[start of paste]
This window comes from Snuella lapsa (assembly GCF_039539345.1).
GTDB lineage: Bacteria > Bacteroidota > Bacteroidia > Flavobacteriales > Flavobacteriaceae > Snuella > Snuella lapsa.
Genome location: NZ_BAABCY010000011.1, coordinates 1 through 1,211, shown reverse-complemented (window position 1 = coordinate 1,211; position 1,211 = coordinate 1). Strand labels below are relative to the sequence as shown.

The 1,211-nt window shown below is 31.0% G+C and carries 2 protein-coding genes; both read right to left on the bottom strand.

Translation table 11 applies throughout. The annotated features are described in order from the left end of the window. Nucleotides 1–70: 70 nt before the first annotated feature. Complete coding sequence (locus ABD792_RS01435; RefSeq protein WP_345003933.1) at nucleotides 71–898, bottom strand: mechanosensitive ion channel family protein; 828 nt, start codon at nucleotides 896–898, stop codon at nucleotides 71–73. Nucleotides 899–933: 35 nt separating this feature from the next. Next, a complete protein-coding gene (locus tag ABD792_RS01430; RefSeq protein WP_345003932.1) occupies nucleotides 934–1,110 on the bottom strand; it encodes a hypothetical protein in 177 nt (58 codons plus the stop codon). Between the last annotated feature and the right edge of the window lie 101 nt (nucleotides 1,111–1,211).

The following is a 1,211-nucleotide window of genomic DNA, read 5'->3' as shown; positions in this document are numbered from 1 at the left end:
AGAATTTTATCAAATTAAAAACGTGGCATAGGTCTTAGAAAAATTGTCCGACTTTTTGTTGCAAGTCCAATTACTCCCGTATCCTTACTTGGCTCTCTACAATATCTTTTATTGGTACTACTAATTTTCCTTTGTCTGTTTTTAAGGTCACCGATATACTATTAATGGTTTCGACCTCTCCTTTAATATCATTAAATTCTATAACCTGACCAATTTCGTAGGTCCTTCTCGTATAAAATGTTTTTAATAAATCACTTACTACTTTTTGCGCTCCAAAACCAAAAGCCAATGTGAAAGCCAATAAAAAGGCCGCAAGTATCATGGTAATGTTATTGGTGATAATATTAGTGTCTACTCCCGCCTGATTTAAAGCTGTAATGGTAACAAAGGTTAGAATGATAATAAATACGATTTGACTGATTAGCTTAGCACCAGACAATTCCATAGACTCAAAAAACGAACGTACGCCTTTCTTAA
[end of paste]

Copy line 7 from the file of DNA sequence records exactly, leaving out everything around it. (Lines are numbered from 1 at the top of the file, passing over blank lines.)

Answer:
AGAATTTTATCAAATTAAAAACGTGGCATAGGTCTTAGAAAAATTGTCCGACTTTTTGTTGCAAGTCCAATTACTCCCGTATCCTTACTTGGCTCTCTACAATATCTTTTATTGGTACTACTAATTTTCCTTTGTCTGTTTTTAAGGTCACCGATATACTATTAATGGTTTCGACCTCTCCTTTAATATCATTAAATTCTATAACCTGACCAATTTCGTAGGTCCTTCTCGTATAAAATGTTTTTAATAAATCACTTACTACTTTTTGCGCTCCAAAACCAAAAGCCAATGTGAAAGCCAATAAAAAGGCCGCAAGTATCATGGTAATGTTATTGGTGATAATATTAGTGTCTACTCCCGCCTGATTTAAAGCTGTAATGGTAACAAAGGTTAGAATGATAATAAATACGATTTGACTGATTAGCTTAGCACCAGACAATTCCATAGACTCAAAAAACGAACGTACGCCTTTCTTAA